Editor’s note: This story has been updated to reflect additional information from Palo Alto City Clerk Beth Minor.
BY SARA TABIN
Daily Post Staff Writer
A proposed tax on billionaires won’t appear on the November ballot because the proponent wasn’t able to obtain a sufficient number of signatures before the deadline, Palo Alto City Clerk Beth Minor said today.
In fact, she said that no other citywide measures will appear on the ballot.
Kevin Creaven, an Elizabeth Warren supporter who moved from San Diego to Palo Alto in June to put the tax on the ballot, told the Post he had collected just under a thousand signatures. He needed 2,392 valid signatures of registered Palo Alto voters.
Creaven said he thinks people are more cautious about signing pieces of paper because of the coronavirus pandemic. He said he has been trying to collect signatures outside of grocery stores.
Creaven, an air pollution control engineer for San Diego County, said he might try again for the next election in 2022.
Creaven’s proposal was to levy a 2% tax on everyone in Palo Alto worth more than $50 million and a 3% tax on everyone worth more than $1 billion. He wanted some of the money to be redistributed so every resident gets $2,500.
Creaven wanted the state to administer the tax. After Palo Altans would get their $2,500, the remainder would be divided throughout the state with Palo Alto getting an extra cut of the cash. If the state refuses to help with the tax, Creaven’s plan is that Palo Alto will administer it.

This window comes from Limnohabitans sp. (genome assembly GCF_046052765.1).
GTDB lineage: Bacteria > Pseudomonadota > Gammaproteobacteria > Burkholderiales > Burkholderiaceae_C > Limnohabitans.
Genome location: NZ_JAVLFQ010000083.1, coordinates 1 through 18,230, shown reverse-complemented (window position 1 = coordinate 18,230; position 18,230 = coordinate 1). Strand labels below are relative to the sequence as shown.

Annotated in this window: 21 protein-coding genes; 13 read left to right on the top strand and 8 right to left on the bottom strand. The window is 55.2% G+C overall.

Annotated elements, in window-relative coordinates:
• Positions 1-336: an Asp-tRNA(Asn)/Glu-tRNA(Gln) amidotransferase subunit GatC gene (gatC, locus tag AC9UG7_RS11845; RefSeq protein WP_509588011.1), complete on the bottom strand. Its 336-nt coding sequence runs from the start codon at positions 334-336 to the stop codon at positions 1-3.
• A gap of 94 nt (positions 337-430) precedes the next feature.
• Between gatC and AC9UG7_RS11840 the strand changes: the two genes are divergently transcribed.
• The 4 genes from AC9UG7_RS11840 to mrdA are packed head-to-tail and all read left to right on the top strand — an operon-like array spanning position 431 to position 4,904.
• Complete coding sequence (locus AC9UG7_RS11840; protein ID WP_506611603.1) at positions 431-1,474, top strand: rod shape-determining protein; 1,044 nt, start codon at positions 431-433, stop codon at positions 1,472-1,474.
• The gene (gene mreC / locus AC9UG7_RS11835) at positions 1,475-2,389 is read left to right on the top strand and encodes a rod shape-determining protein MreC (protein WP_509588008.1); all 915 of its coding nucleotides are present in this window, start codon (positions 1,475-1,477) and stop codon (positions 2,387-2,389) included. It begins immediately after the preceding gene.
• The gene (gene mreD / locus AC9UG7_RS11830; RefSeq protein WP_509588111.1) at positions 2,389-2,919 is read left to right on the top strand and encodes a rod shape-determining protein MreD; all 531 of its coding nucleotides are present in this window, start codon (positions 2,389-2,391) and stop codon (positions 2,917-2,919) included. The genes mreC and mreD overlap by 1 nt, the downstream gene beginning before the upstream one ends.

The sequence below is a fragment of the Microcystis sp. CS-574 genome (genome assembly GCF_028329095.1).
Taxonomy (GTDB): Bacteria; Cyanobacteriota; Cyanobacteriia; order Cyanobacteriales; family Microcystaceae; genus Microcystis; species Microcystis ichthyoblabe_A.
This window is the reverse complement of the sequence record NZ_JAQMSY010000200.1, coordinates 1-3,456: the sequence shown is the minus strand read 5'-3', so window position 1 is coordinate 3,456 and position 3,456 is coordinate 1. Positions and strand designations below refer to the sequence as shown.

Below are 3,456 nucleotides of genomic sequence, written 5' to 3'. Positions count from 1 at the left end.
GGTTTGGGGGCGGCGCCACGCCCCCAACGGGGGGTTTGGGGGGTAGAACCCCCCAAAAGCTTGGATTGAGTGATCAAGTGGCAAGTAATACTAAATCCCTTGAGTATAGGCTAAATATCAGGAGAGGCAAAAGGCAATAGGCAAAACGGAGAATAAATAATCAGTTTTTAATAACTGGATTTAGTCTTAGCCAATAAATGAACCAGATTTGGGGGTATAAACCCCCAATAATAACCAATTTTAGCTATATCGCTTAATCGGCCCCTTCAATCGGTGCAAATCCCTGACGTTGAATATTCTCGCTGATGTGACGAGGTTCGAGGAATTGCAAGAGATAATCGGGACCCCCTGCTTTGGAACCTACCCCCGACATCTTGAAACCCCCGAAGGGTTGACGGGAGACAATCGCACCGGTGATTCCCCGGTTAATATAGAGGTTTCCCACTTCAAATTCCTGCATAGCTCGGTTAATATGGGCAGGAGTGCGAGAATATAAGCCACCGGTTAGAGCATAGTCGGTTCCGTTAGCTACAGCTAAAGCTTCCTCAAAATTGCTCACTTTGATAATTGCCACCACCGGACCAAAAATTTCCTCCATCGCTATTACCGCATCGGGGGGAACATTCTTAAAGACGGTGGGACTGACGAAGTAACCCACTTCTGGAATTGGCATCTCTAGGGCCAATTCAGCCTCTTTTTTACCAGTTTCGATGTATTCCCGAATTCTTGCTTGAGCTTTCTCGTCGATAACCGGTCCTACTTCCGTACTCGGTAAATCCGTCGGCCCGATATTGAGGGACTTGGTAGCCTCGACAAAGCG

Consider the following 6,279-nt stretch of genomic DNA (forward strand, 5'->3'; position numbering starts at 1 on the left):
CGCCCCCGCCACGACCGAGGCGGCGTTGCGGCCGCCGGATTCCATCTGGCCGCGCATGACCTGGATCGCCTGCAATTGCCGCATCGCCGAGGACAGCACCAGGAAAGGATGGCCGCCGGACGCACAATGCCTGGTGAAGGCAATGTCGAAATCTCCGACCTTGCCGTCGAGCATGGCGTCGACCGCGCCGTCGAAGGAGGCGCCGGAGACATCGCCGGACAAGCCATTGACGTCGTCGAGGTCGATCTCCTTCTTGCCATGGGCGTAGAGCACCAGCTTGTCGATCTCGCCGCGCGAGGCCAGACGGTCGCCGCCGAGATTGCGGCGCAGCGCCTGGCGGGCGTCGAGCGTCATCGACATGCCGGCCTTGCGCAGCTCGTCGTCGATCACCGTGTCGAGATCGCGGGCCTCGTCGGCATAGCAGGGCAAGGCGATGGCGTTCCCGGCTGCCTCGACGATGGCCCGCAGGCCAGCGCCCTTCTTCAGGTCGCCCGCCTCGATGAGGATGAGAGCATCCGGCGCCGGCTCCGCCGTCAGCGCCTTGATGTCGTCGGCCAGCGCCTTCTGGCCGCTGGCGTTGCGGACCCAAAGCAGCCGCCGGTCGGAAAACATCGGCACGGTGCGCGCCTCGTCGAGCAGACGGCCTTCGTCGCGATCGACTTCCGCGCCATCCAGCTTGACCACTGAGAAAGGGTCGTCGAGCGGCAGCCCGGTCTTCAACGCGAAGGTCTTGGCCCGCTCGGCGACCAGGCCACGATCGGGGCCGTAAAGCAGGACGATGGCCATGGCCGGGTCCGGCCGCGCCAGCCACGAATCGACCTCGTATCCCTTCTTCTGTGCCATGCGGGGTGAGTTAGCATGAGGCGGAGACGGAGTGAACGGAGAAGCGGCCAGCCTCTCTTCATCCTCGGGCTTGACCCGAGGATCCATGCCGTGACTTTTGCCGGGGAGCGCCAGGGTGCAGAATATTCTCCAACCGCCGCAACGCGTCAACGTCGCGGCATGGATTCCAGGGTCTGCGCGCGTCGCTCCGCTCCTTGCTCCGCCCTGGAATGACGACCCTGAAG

Part of Creaven’s plan was to prevent the wealthy from fleeing Palo Alto by implementing a 40% exit tax. This aspect of the plan is likely unconstitutional according to legal experts that spoke with the Post last month.
Darien Shanske, a UC-Davis law school professor who specializes in taxation and local government, said Creaven’s tax would have been taken to court. He said there’s a reasonable chance that the wealth tax would be considered legal.
Cities can’t collect income taxes, but Shanske said the wealth tax might be viewed more as a property tax than an income tax. As a charter city Palo Alto has the power to tax tangible property, he said.
“The obvious problem is people will leave Palo Alto,” he said.
Shanske said an exit task is likely unconstitutional at the state and federal levels because it violates people’s right to travel.
“It would cost (Mark) Zuckerberg over $100 million each year in additional taxes to stay in Palo Alto. Wouldn’t he simply move to a nearby community?” said Stanford Law Professor Joe Bankman. “It’s nice here, but not that nice.”